You drop activities down on a design canvas and wire them together as a sequential diagram, a state machine (basically event driven), or as a rules driven machine. You can even simply set a breakpoint on your activities and then step into them if they have additional code behind them. I think this will really encourage code re-use and third party vendors are already making lots of useful "activities". So one of the out-of-box ones (I think) would be send an email message. Drop down that activity, set some of it's properties and let 'er rip. Activities can contain other activities, so you could even have a main activity be one that is the main gateway to persistence (save to data store). Then each time execution enters that activity, it may flow into different sub-activities. Another cool activity example is Amazon's purchase item activity.

Tuesday, May 09, 2006

Refactoring to eliminate duplication

As with a previous post, this may be obvious, but I think merits elucidation and discussion.
There are many cases where some code cries out, "refactor me!", but there never seems to be sufficient time. In the opinion of most leaders in the software community, however, we should make time; our efforts will always pay off.

So here's something commonly seen:

case PartyAnimal.Age of
 20..25: //etcetera

We have some obvious repetition here that should be extracted into a method (wouldn't it be really cool if we had an IDE that would do this for us? It does, you say? Please teach me how; BDS gives me an error every time; VS2005 never did).

To emphasize why it should be extracted into a method:
  • When (note - not if) PutRightLegIn needs to change in every case, the change can be made in one place.
  • It makes for less code in the listing (and in the .exe). Less code to do the same thing is always a good thing. (1)
  • To quote Martin Fowler, "the essence of good design is ensuring that the code says everything once and only once." And better design makes for more efficient maintenance. (2)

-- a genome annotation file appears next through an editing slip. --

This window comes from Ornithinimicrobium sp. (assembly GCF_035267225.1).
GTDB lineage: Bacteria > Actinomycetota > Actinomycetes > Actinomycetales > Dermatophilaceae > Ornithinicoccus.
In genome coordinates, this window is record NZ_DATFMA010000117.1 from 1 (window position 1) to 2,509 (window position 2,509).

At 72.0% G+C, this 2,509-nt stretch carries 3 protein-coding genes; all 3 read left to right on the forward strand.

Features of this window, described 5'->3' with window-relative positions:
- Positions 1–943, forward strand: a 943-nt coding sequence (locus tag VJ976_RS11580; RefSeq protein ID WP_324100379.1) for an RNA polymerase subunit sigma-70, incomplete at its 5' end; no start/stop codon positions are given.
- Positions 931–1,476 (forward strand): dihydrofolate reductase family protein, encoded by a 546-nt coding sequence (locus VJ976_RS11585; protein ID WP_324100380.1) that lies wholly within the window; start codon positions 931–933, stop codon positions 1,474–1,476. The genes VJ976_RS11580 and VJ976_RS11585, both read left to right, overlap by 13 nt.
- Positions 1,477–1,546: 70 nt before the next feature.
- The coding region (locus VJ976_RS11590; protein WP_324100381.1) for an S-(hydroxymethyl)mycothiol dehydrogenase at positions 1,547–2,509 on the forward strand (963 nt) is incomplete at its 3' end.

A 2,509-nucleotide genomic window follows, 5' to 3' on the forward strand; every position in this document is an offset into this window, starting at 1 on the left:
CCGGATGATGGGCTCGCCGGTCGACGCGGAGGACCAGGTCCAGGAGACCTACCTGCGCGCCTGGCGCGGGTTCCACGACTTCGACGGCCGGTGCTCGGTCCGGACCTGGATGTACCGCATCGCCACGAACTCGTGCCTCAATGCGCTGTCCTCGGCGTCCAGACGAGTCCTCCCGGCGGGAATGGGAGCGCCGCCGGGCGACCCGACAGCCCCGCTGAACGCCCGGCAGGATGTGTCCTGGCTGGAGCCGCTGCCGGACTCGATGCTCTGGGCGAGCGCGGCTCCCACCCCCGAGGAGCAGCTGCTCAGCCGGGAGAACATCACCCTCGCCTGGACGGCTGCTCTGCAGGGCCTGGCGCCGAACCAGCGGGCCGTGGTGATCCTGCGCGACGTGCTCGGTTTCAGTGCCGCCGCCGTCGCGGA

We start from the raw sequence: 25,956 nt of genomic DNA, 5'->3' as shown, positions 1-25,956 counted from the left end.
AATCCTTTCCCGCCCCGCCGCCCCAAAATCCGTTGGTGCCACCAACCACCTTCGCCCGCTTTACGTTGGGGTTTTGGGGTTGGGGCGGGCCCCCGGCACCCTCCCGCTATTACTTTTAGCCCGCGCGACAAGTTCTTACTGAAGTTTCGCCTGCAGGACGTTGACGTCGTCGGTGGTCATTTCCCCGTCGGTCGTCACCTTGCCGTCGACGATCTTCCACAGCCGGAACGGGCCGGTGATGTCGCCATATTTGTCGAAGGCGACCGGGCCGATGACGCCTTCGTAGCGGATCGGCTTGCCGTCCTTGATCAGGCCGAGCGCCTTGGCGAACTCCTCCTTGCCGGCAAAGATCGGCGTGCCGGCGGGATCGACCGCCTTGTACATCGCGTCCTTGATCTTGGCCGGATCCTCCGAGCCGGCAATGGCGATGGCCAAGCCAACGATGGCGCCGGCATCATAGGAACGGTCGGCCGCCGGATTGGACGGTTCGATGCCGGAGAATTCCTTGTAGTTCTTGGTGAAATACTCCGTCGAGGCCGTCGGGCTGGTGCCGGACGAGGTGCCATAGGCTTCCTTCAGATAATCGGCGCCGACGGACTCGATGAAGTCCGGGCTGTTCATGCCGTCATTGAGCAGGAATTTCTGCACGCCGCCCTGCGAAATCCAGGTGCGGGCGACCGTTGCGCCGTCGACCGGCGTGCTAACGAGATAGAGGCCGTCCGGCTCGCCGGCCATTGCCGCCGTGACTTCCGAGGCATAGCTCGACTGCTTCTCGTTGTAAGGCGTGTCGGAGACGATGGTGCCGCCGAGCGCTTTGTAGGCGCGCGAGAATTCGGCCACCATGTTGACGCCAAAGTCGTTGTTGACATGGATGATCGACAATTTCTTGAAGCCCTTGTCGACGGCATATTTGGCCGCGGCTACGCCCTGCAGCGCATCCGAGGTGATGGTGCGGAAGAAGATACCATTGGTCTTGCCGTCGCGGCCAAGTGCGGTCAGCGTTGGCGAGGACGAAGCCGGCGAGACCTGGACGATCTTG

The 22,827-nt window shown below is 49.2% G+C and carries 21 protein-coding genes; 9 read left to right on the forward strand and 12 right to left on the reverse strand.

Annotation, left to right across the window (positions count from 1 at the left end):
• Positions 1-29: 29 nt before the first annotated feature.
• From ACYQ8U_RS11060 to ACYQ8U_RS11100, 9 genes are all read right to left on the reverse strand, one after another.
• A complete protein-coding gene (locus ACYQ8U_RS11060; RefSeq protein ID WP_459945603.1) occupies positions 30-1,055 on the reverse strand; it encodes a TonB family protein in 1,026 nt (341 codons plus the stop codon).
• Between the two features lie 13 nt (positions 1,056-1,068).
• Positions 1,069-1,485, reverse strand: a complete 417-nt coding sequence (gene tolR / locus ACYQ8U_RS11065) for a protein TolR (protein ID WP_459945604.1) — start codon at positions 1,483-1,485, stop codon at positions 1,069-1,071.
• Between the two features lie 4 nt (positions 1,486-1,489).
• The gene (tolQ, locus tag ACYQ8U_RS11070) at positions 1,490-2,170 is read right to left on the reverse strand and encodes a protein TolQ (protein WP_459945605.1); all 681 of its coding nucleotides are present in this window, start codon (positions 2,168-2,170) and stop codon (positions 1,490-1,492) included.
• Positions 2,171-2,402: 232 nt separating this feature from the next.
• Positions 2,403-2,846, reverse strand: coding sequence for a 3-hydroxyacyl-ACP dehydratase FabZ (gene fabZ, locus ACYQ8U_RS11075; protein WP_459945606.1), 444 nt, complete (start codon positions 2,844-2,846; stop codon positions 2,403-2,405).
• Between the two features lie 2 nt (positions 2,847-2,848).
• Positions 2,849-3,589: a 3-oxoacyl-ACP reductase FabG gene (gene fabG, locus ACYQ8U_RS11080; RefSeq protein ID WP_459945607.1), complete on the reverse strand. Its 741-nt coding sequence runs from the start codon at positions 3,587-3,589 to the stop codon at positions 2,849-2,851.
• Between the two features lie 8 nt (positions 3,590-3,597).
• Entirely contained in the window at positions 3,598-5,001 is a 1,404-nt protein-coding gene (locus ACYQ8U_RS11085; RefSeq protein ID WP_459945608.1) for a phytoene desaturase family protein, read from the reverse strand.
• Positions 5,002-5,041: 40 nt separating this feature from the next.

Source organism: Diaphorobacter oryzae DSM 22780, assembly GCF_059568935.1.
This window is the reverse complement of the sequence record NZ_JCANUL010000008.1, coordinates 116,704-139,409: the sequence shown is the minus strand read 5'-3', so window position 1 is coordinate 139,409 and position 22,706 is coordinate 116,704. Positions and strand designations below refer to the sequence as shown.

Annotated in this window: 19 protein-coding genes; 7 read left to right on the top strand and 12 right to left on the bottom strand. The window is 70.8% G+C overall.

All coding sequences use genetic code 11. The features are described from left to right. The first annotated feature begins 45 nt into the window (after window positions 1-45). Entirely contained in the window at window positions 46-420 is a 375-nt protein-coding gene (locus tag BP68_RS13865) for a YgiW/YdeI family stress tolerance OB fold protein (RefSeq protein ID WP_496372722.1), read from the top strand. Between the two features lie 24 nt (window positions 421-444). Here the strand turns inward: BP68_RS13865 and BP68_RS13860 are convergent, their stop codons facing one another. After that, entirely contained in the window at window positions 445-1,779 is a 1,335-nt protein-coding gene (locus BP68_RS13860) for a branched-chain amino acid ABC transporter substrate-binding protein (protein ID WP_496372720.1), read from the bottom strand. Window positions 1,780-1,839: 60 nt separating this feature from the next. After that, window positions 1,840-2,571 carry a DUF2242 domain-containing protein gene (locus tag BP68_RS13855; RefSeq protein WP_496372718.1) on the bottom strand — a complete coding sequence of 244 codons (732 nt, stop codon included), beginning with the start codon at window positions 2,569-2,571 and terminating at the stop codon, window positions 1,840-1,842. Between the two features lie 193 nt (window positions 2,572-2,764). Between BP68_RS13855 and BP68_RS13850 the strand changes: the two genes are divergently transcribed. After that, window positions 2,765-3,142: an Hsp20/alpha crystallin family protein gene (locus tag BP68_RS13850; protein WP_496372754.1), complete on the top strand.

• It follows the DRY principle: Every piece of knowledge in the development of something should have a single representation. (3) The piece of knowledge in this case is RightLegIn, RightLegOut, X, ShakeAbout.

So, of course, our refactored case statement (after adding our new method, DoPartyDanceWith) looks like:

case PartyAnimal.Age of
 2..12:  DoPartyDanceWith( HokeyPokey );
 13..19: DoPartyDanceWith( Macarena );
 20..25: //etcetera

I'm hoping the next time each of us has to modify something that looks like this, there will be a greater itch to refactor, then modify.

1) The Art of Unix Programming (and a zillion other places)
2) Refactoring
3) The Pragmatic Programmer (and many other places)

Wednesday, May 03, 2006

get_ and set_

By default, if you have a property named MyProp, Delphi assumes methods named GetMyProp and SetMyProp. Per a Delphi 2005 book I have read, Delphi.NET actually compiles this code creating new methods get_MyProp and set_MyProp which in turn call the original methods. We could eliminate this extra layer if we just use get_ and set_ for the original names. This would have at least a minor improvement in performance. So, should we set a standard of get_ and set_ for future property specifier names?

PS: if the specifiers simply refer to an element such as FMyProp, Delphi still creates get_ and set_methods that then access FMyProp.

Read only class attribute

Say I have a class that has some attribute that is basically read only. Each child of the class has a fixed value for this attribute for all instances of that child class. Three possible ways to implement this are: